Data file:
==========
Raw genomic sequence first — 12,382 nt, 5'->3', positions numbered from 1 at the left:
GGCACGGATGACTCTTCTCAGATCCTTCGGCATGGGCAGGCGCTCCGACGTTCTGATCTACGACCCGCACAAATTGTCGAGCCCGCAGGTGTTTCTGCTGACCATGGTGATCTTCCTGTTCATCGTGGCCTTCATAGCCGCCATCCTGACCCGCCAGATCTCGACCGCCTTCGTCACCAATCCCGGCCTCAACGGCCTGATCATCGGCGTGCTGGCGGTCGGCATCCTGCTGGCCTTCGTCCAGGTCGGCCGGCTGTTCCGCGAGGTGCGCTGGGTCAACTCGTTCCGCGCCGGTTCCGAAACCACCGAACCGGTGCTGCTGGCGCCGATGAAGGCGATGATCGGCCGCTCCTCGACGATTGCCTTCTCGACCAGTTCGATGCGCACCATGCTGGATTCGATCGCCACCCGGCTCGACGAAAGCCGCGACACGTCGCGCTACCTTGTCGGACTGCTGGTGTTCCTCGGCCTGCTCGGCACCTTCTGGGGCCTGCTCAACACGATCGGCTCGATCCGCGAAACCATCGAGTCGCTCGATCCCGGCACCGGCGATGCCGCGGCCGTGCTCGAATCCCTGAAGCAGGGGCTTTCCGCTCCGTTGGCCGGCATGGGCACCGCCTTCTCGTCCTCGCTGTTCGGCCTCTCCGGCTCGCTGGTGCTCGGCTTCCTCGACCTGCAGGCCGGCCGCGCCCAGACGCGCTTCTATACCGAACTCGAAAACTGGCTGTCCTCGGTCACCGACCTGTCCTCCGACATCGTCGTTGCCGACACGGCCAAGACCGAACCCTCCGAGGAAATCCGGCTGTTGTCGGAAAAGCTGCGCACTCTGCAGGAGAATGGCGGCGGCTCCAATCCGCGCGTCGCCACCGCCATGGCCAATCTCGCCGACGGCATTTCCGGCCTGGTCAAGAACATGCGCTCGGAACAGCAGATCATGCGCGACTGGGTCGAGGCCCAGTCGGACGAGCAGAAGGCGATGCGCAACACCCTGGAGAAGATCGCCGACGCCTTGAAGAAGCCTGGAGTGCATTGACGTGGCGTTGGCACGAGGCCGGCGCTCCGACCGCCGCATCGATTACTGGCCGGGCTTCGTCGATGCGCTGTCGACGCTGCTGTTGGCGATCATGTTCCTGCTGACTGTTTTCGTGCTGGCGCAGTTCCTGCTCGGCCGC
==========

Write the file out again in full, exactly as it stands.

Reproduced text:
Raw genomic sequence first — 12,382 nt, 5'->3', positions numbered from 1 at the left:
GGCACGGATGACTCTTCTCAGATCCTTCGGCATGGGCAGGCGCTCCGACGTTCTGATCTACGACCCGCACAAATTGTCGAGCCCGCAGGTGTTTCTGCTGACCATGGTGATCTTCCTGTTCATCGTGGCCTTCATAGCCGCCATCCTGACCCGCCAGATCTCGACCGCCTTCGTCACCAATCCCGGCCTCAACGGCCTGATCATCGGCGTGCTGGCGGTCGGCATCCTGCTGGCCTTCGTCCAGGTCGGCCGGCTGTTCCGCGAGGTGCGCTGGGTCAACTCGTTCCGCGCCGGTTCCGAAACCACCGAACCGGTGCTGCTGGCGCCGATGAAGGCGATGATCGGCCGCTCCTCGACGATTGCCTTCTCGACCAGTTCGATGCGCACCATGCTGGATTCGATCGCCACCCGGCTCGACGAAAGCCGCGACACGTCGCGCTACCTTGTCGGACTGCTGGTGTTCCTCGGCCTGCTCGGCACCTTCTGGGGCCTGCTCAACACGATCGGCTCGATCCGCGAAACCATCGAGTCGCTCGATCCCGGCACCGGCGATGCCGCGGCCGTGCTCGAATCCCTGAAGCAGGGGCTTTCCGCTCCGTTGGCCGGCATGGGCACCGCCTTCTCGTCCTCGCTGTTCGGCCTCTCCGGCTCGCTGGTGCTCGGCTTCCTCGACCTGCAGGCCGGCCGCGCCCAGACGCGCTTCTATACCGAACTCGAAAACTGGCTGTCCTCGGTCACCGACCTGTCCTCCGACATCGTCGTTGCCGACACGGCCAAGACCGAACCCTCCGAGGAAATCCGGCTGTTGTCGGAAAAGCTGCGCACTCTGCAGGAGAATGGCGGCGGCTCCAATCCGCGCGTCGCCACCGCCATGGCCAATCTCGCCGACGGCATTTCCGGCCTGGTCAAGAACATGCGCTCGGAACAGCAGATCATGCGCGACTGGGTCGAGGCCCAGTCGGACGAGCAGAAGGCGATGCGCAACACCCTGGAGAAGATCGCCGACGCCTTGAAGAAGCCTGGAGTGCATTGACGTGGCGTTGGCACGAGGCCGGCGCTCCGACCGCCGCATCGATTACTGGCCGGGCTTCGTCGATGCGCTGTCGACGCTGCTGTTGGCGATCATGTTCCTGCTGACTGTTTTCGTGCTGGCGCAGTTCCTGCTCGGCCGC